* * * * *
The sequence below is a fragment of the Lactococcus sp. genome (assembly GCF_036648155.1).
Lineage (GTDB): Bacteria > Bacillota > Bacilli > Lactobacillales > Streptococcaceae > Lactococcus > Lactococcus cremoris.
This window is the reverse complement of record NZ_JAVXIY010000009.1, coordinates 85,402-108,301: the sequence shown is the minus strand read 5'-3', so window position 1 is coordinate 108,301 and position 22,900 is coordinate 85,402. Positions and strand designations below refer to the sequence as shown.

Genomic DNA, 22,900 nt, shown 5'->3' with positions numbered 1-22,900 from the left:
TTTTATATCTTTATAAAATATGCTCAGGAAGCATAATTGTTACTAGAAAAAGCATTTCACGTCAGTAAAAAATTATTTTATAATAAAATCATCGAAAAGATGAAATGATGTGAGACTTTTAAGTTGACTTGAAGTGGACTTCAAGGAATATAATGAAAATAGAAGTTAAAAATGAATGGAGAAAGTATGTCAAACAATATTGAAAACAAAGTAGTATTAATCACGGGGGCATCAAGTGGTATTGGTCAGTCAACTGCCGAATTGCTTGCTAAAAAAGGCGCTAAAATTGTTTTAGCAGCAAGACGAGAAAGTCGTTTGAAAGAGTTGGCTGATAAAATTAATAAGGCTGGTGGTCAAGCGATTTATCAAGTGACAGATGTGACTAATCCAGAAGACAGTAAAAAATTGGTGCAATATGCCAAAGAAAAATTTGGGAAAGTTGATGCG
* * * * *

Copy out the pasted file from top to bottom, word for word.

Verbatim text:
The sequence below is a fragment of the Lactococcus sp. genome (assembly GCF_036648155.1).
Lineage (GTDB): Bacteria > Bacillota > Bacilli > Lactobacillales > Streptococcaceae > Lactococcus > Lactococcus cremoris.
This window is the reverse complement of record NZ_JAVXIY010000009.1, coordinates 85,402-108,301: the sequence shown is the minus strand read 5'-3', so window position 1 is coordinate 108,301 and position 22,900 is coordinate 85,402. Positions and strand designations below refer to the sequence as shown.

Genomic DNA, 22,900 nt, shown 5'->3' with positions numbered 1-22,900 from the left:
TTTTATATCTTTATAAAATATGCTCAGGAAGCATAATTGTTACTAGAAAAAGCATTTCACGTCAGTAAAAAATTATTTTATAATAAAATCATCGAAAAGATGAAATGATGTGAGACTTTTAAGTTGACTTGAAGTGGACTTCAAGGAATATAATGAAAATAGAAGTTAAAAATGAATGGAGAAAGTATGTCAAACAATATTGAAAACAAAGTAGTATTAATCACGGGGGCATCAAGTGGTATTGGTCAGTCAACTGCCGAATTGCTTGCTAAAAAAGGCGCTAAAATTGTTTTAGCAGCAAGACGAGAAAGTCGTTTGAAAGAGTTGGCTGATAAAATTAATAAGGCTGGTGGTCAAGCGATTTATCAAGTGACAGATGTGACTAATCCAGAAGACAGTAAAAAATTGGTGCAATATGCCAAAGAAAAATTTGGGAAAGTTGATGCG